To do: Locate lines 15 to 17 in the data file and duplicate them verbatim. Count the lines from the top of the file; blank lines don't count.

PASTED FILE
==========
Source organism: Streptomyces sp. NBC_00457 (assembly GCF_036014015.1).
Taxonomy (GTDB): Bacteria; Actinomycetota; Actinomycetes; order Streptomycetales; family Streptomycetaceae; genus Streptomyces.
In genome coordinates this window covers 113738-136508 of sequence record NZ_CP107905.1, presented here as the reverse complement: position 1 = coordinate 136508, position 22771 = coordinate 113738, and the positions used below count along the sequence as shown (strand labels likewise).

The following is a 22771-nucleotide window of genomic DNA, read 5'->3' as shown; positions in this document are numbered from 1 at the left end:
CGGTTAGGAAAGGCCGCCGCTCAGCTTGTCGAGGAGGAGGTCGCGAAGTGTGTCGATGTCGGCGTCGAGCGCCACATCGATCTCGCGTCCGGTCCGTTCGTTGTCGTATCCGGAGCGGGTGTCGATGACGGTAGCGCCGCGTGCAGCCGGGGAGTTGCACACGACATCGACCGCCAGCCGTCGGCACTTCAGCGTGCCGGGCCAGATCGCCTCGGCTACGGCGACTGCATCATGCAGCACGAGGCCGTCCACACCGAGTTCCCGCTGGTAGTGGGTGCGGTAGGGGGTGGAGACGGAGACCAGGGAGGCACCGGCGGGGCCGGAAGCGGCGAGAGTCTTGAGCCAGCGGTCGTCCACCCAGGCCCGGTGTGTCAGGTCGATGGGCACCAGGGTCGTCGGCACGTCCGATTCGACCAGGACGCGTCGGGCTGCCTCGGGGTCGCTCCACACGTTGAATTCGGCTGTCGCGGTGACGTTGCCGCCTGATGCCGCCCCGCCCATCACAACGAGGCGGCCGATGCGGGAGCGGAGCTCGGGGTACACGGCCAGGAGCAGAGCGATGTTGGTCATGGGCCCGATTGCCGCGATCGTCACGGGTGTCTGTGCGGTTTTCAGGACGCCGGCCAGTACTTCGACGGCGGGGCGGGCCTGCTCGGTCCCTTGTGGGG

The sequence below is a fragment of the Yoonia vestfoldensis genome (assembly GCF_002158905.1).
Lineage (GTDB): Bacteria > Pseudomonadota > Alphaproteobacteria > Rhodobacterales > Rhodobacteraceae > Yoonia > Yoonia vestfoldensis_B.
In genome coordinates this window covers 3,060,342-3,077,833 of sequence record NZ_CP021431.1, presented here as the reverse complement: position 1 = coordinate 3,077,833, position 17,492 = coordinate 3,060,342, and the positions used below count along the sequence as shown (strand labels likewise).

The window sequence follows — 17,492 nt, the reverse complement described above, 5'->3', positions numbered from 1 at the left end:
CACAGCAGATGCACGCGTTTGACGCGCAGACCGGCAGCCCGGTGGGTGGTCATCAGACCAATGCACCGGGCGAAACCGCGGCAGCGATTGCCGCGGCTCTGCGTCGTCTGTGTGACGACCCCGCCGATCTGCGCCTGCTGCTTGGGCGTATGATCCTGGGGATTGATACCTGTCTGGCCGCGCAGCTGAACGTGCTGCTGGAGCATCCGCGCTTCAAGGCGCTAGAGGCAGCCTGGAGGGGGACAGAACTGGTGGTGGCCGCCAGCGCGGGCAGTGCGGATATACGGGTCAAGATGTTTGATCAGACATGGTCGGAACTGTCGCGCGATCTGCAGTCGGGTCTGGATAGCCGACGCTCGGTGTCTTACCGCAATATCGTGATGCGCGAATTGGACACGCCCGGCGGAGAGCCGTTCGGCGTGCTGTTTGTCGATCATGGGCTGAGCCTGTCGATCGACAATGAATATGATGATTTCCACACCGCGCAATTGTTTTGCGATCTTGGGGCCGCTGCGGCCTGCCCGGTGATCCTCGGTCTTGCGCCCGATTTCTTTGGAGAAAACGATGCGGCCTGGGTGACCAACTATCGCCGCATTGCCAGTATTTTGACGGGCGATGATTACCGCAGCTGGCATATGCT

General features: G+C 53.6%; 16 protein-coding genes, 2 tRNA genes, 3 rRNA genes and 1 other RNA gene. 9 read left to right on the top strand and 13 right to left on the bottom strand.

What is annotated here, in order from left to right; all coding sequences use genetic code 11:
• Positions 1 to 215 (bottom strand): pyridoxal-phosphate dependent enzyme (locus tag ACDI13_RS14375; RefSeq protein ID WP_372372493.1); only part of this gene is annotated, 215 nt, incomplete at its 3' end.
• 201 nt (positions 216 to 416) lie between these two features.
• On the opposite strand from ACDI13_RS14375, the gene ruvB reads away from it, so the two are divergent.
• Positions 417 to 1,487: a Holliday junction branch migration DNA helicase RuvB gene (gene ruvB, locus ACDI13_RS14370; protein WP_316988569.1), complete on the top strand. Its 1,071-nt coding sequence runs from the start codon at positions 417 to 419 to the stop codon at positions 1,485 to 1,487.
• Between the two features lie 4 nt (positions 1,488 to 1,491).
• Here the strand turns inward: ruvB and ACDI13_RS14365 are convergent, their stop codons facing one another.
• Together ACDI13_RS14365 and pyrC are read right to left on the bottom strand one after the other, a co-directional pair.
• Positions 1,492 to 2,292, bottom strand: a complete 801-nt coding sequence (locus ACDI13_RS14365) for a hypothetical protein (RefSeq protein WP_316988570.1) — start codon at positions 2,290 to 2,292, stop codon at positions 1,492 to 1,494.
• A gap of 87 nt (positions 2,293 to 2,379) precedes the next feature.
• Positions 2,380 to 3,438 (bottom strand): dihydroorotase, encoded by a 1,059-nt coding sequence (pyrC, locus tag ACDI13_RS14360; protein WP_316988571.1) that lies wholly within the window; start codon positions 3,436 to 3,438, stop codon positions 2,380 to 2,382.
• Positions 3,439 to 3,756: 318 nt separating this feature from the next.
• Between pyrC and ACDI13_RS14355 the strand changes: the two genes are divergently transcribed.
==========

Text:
• On the opposite strand from ACDI13_RS14375, the gene ruvB reads away from it, so the two are divergent.
• Positions 417 to 1,487: a Holliday junction branch migration DNA helicase RuvB gene (gene ruvB, locus ACDI13_RS14370; protein WP_316988569.1), complete on the top strand. Its 1,071-nt coding sequence runs from the start codon at positions 417 to 419 to the stop codon at positions 1,485 to 1,487.
• Between the two features lie 4 nt (positions 1,488 to 1,491).